## PrepTest 44 Section 2 No. 14

Prepare for the LSAT or discuss it with others in this forum.
mz253

Posts: 319
Joined: Thu Mar 25, 2010 11:18 pm

### PrepTest 44 Section 2 No. 14

Can anyone explain me the structure of the argument (especially if it's diagramable?)

How to deal with words like "consistent", "probably" stuff like that in a diagram?

Thanks!

matt@atlaslsat

Posts: 63
Joined: Wed Mar 31, 2010 2:34 pm

### Re: PrepTest 44 Section 2 No. 14

This one teaches us a lot about inference questions. Look at the difference between the following two question stems

1. If each of the statements above is true, which one of the following must also be true?

2. Which one of the following inferences is most strongly supported by the information above?

Sometimes in the second phrasing the stimulus is not a series of facts, but rather an argument. It's not frequent, but it does appear consistently in the logical reasoning section. If this happens, treat the question like an Assumption question. Bridge the gap between evidence and the conclusion. For, if the conclusion is going to be true, the assumption must be true.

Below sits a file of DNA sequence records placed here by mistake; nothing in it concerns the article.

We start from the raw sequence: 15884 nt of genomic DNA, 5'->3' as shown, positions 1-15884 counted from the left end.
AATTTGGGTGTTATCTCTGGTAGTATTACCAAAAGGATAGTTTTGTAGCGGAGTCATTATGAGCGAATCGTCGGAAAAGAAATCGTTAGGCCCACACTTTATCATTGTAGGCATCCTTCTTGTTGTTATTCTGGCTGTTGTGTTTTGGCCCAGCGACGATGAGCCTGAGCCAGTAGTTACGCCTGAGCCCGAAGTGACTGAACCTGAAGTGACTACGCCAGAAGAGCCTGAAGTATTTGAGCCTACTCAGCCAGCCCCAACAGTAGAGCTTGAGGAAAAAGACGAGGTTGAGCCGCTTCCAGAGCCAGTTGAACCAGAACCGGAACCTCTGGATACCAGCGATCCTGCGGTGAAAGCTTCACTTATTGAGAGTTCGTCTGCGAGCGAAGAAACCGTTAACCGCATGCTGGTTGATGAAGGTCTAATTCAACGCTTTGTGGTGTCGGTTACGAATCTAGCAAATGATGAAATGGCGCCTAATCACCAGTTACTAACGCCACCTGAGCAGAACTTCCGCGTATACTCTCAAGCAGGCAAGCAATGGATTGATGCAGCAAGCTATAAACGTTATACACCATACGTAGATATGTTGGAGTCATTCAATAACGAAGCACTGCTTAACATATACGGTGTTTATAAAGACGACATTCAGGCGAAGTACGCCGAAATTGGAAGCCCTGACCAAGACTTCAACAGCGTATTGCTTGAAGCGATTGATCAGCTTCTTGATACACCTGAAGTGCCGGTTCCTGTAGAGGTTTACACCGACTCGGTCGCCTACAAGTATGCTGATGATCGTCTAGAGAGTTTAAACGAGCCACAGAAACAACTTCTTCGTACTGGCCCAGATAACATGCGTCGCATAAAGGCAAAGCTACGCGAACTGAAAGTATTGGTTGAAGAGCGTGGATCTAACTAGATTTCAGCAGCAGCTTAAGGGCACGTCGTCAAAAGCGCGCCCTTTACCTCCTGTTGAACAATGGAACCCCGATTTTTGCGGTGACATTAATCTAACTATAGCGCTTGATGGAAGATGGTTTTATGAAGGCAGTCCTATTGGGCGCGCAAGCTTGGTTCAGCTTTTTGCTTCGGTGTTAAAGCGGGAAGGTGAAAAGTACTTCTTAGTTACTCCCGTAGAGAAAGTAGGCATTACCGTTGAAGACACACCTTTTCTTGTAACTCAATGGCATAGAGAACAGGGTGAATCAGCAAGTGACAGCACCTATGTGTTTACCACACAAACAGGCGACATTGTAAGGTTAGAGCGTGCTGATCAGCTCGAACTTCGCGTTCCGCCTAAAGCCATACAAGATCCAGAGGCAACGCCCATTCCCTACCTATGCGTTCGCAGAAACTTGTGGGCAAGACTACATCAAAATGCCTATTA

Evidence
----------
We have a real estate slump.
Car sales are at their lowest in years.

Conclusion
-----------

Put into formal logic

RES + CSL
-----------
EB

if the argument were to look like

A
---
B

The assumption would be A --> B

In this case the assumption is

RES + CSL --> EB

by contrapositive

~EB --> ~RES or ~CSL

back into English

If the economy is in a healthy state (not bad), then it is unlikely that the real estate and car sales markets are both in a slump - answer choice (D).

(A) is missing a reference to the real estate market. We know that the two imply a bad economy, not that low car sales implies a bad economy.
(B) mistakes a necessary for sufficient condition. The relationship is backwards.
(C) discusses the economy as a whole. Never mentioned!
(D) is the contrapositive of the assumption bridging the gap between the evidence and the conclusion of the argument.
(E) mistakes a necessary for sufficient condition. The relationship is backwards.